May 12, 1996
"A World View of Minimum Wage"
San Jose Mercury News
By Timothy Taylor
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FOR straight talk on the issue of raising the minimum wage, detached from
election year shenanigans, take a small step backward in time, and a large step
sideways to an international perspective.
In 1994 and 1995, the Paris-based Organization for Economic Cooperation and
Development, an international body whose member-nations represent the world's
developed economies, published a study in several volumes examining why unemployment
in much of Europe has been been stuck in at double-digit rates over the last two
decades. Unemployment rates for European youth have been even higher, commonly
exceeding 20 percent.
There are many reasons, of course, including generous levels of government
benefits in Europe that give workers less incentive to take a low-paying job,
government requirements of employers that raise the cost of hiring, and so on.
Another factor, at least in some countries, is a high minimum wage.
If the minimum wage is at or above half of the average wage, as it was in France,
the Netherlands, and New Zealand in the late 1980s - and in the United States
in the 1950s and 1960s - then it has a fairly strong ''bite,'' as the OECD puts
it, in reducing employment.
But if the minimum wage is only one-third of the average wage, as is presently
the case in Canada, Spain, and the United States, then its bite is smaller. Even
if the U.S. minimum wage rises from $4.25 to $5.15, it would only be about 40
percent of the average wage.
"Increasing the minimum wage from a high level relative to average wages
may prompt large cuts in employment," as the OECD puts it, "whereas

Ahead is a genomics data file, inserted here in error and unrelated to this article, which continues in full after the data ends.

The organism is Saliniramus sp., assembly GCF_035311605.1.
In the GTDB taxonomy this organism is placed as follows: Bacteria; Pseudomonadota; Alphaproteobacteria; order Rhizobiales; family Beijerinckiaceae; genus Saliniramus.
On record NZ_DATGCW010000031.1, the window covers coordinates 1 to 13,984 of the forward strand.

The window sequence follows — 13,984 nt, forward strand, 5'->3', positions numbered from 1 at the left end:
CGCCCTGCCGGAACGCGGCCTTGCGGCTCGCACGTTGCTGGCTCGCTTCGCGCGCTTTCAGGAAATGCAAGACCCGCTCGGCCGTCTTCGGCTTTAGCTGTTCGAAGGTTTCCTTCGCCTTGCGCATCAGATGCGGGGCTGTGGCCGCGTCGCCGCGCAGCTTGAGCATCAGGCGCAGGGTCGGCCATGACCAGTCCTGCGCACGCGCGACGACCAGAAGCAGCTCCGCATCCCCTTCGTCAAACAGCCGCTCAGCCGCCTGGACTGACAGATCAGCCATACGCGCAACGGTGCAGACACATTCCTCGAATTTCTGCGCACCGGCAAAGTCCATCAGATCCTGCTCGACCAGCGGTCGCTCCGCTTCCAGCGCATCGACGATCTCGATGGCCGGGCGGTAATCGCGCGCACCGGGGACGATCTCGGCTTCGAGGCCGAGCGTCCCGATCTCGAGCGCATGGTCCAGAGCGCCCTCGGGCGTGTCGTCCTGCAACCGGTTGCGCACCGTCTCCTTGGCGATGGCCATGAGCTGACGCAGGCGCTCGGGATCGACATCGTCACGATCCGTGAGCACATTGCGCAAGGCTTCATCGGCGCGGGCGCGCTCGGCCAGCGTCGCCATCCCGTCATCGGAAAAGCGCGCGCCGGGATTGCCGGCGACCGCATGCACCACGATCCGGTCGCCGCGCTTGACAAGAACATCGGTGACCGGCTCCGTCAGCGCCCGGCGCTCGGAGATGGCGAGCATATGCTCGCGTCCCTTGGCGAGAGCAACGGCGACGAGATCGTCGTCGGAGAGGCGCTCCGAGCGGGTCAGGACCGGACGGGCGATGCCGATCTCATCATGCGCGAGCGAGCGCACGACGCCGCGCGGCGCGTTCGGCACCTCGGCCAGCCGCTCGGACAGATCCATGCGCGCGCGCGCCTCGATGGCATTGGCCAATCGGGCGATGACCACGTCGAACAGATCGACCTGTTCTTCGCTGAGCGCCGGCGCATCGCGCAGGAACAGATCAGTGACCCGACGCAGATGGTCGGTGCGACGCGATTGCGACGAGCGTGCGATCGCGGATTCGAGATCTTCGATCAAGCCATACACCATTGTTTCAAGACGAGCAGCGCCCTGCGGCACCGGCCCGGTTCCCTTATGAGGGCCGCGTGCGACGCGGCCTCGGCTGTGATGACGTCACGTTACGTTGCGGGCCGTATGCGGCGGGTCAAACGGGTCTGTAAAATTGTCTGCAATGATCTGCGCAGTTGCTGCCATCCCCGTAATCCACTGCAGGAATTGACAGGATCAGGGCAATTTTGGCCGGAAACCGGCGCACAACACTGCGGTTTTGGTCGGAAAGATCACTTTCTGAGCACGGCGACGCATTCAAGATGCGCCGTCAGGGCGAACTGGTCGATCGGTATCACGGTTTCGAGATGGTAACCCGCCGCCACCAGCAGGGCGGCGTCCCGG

the unemployment consequences may be small when the minimum wage is already low."
Some studies of minimum wages predict that they cost no jobs at all. Other
studies in France, Canada, and the United States imply that raising the U.S. minimum
to $5.15 would cost perhaps 200,000 jobs.
There are moderate arguments to support a slightly higher minimum wage. Even
if it does cost a month's worth of job growth, perhaps this price is worth paying
if it means a higher incentive for jobless people to go to work.
But other benefits of a higher minimum wage are oversold. For someone who supports
a family by working at the minimum wage, a higher wage (assuming they don't lose
their job) will mean lower eligibility for welfare, food stamps, Medicaid, and
the earned income tax credit, which is available only to low-wage workers with
children. After these adjustments, their standard of living will barely budge.
It's pleasant to pretend that we live in the Land of Milk and Honey, where
government can solve social problems by passing laws with no adverse consequences
and zero public cost.
But back here in Reality-ville, if we want to raise the take-home pay of low-wage
workers immediately without endangering their jobs, the obvious policy tools are
to reduce their income or Social Security and Medicare taxes, or to raise the
earned income tax credit. If we must raise the minimum wage, then it would be
wise to have several tiers, as the OECD suggests, with lower levels for teen-agers
and low-wage geographic areas.
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